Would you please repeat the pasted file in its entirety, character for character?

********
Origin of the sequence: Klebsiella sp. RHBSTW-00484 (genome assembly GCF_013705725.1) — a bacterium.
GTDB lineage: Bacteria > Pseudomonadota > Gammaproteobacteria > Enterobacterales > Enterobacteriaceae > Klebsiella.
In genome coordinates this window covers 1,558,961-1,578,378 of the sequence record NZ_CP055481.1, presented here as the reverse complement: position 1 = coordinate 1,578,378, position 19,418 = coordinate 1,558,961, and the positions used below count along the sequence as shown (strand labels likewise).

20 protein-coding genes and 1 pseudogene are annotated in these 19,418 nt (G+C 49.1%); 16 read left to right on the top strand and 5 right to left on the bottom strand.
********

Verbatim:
Origin of the sequence: Klebsiella sp. RHBSTW-00484 (genome assembly GCF_013705725.1) — a bacterium.
GTDB lineage: Bacteria > Pseudomonadota > Gammaproteobacteria > Enterobacterales > Enterobacteriaceae > Klebsiella.
In genome coordinates this window covers 1,558,961-1,578,378 of the sequence record NZ_CP055481.1, presented here as the reverse complement: position 1 = coordinate 1,578,378, position 19,418 = coordinate 1,558,961, and the positions used below count along the sequence as shown (strand labels likewise).

20 protein-coding genes and 1 pseudogene are annotated in these 19,418 nt (G+C 49.1%); 16 read left to right on the top strand and 5 right to left on the bottom strand.